So, here I am. At the Mount St Benedict’s Centre in West Pennant Hills. It is my first introduction to how non-cloistered people corporately endeavour to interpret monastic practices and traditions.
When approaching this weekend, as with preparing to watch Into Great Silence, I was a little scared. I didn’t know what to expect, but likewise, I don’t want the weekend to disappoint. However, disillusionment will only happen if my perceptions about monastic life and practices are in fact illusions, so disappointment may end up being a gift. We’ll see …
I am intrigued that we have been given permission to not be polite to anyone else attending the weekend. What I mean by that is that we have been released from the social obligations of Western society and can feel free to remain silent; to break eye contact; to not feel like I even need to say "thankyou" for someone’s help.
Compline in the Oratory
The question I am left pondering at the end of our first night of eating together, meeting one another, and praying Compline together is .. how do you form community when you are at liberty to graciously ignore everyone else in order to maintain silence?
I wonder if there will be an answer to that question before the weekend is done …
All lights appear to be out, and I am left fighting the urge to go hunting for a cup of tea to have with a piece of chocolate while I prayerfully read some material I have brought with me.
I decided to have a warm drink quietly and on my own in the dining room after which I went back to my room and sat up in bed reading the first part of Guigo II’s "Ladder of Monks", a letter written to a friend about the stages of spiritual experience with God.
Powerful and insightful.
From 8.30pm until 8.30am .. this is known as "the Great Silence" …..
SATURDAY (6th October – Feast of St Bruno – Father of the Carthusian Monks)
I slept well and woke early, about 5.30am. I showered and then prepared for the day by praying the Dawn Office from Phyllis Tickle’s "The Divine Hours". The more I use this contemporary version of the ancient offices of the church, the more I appreciate them as a basic framework, even a launch-pad of sorts, for personal prayer and strong meditation in the Biblical sense; that is, thinking or pondering deeply on the things read and heard.
Ruminating is another good word for true Biblical meditation; chewing on the things read and heard, like a cow on its cud.
Vigils in the church seated in monastic choir stalls. It was like stepping into a scene from Into Great Silence! It was also a step back in time for me as it was VERY "Anglican Evensong" in its form. All the psalms were chanted with sung antiphons while the prayers were intoned and we had public readings from 2 Kings and Thomas Aquinas.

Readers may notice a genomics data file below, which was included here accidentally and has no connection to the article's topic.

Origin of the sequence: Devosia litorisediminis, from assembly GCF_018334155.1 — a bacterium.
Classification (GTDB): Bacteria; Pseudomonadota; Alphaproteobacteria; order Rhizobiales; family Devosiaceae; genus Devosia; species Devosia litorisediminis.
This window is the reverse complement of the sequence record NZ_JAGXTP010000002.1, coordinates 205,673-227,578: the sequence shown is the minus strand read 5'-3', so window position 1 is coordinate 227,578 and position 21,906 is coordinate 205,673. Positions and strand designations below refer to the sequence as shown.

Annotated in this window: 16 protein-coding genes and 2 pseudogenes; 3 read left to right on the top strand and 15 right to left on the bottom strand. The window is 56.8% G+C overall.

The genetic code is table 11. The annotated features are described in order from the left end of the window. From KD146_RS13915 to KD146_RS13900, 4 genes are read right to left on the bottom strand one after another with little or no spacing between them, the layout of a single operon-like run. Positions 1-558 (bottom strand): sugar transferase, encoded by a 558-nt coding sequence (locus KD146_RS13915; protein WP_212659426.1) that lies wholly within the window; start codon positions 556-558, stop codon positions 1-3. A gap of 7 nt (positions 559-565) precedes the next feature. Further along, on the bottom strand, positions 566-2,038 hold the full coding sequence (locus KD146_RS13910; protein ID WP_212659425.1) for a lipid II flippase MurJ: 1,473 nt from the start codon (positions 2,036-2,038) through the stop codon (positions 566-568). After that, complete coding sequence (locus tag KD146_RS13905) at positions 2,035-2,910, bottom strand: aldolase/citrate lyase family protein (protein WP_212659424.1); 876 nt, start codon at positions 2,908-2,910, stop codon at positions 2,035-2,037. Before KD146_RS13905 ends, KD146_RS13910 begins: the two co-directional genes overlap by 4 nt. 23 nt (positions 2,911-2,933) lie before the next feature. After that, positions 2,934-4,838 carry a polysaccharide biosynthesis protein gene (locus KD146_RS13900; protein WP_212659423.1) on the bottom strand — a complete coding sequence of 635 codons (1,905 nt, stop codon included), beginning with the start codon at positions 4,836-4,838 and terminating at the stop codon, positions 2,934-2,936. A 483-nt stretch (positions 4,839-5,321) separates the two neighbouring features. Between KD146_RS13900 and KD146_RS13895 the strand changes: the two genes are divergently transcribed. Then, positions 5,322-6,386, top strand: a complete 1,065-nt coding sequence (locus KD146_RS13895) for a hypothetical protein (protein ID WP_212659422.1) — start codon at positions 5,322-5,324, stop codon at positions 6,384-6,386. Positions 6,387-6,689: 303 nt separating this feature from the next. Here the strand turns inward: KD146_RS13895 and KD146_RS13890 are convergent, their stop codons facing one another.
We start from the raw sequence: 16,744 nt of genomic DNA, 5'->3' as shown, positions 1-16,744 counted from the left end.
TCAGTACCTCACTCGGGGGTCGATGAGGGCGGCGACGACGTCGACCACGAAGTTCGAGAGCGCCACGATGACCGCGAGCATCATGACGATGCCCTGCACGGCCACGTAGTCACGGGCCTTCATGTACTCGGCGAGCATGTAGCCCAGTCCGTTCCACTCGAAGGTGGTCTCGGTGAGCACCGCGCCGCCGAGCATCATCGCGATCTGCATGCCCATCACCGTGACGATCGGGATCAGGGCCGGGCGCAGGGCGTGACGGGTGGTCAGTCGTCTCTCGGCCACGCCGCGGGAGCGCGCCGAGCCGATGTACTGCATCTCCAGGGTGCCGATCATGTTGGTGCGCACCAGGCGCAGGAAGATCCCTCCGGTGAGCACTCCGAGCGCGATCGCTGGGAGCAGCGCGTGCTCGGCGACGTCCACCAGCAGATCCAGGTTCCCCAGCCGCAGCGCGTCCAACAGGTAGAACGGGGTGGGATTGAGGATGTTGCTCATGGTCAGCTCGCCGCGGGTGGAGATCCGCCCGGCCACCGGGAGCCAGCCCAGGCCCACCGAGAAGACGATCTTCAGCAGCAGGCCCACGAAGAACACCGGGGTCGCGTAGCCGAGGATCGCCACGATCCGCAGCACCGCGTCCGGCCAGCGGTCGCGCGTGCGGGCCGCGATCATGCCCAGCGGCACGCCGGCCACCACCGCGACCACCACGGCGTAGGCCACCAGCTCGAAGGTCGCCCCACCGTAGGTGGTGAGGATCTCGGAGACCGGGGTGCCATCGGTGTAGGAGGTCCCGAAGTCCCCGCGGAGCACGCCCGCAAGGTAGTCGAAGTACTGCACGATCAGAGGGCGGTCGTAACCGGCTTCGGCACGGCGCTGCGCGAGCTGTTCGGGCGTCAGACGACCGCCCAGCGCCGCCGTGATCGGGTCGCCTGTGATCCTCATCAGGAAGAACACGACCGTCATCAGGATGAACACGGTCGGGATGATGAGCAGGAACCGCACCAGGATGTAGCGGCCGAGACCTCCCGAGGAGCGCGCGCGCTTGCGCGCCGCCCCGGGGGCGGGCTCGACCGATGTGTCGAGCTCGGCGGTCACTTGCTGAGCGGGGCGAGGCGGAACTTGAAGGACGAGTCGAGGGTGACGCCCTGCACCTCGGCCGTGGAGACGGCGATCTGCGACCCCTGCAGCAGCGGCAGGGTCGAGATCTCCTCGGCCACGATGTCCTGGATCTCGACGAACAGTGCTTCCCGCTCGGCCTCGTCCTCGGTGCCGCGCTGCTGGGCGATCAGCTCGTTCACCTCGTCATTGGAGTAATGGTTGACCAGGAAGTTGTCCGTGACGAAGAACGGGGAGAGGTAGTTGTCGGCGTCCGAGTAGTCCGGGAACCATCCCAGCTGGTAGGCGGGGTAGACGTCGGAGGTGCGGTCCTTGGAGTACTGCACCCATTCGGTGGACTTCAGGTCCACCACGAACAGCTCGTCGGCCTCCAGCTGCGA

It took me back to my days as a lay reader in my local Anglican church when I was growing up in Concord; days that I’m not sure I want to revisit. Not because those days had anything ugly in them. Rather, that the power of the words we were praying so often got lost in the form. (More on that later)
During a silent breakfast of cereal, toast, tea and juice, I finished reading "Ladder of Monks" and I have come to some conclusions. Much of what we moderns think is meditation, isn’t. And much of what we assume is contemplation, isn’t. In fact, I would go so far as to say that much meditative practice that is taught in the church today is not even really Biblical. It seems to have its roots in Eastern mysticism employing a kind of mantra as used in Hindu traditions. Likewise, what many believe to be contemplation; that is, as they would define it, a deep thinking or pondering on the things read and heard. But this is, more accurately, genuine Biblical meditation and not contemplation.
Essentially, I’m discovering that the defining lines between some of these practices appear to be extremely blurred in the minds of many. The trouble is, that we’re not searching out the roots of where these practices seem to stem from deeply enough, in my opinion. Many of the current "teachers" of this practice could, in fact, be leading many well-intentioned Christian people up the proverbial garden path.
In this regard, I am reminded of the title of a new sermon Graham Cooke told me about when he and I were sharing a room together at a conference I was hosting a number of years ago. He declared that he had just completed work on a sermon about meditation and his title for it was a play on words. He called it "Meditation .. it’s Much More than You ‘Think’".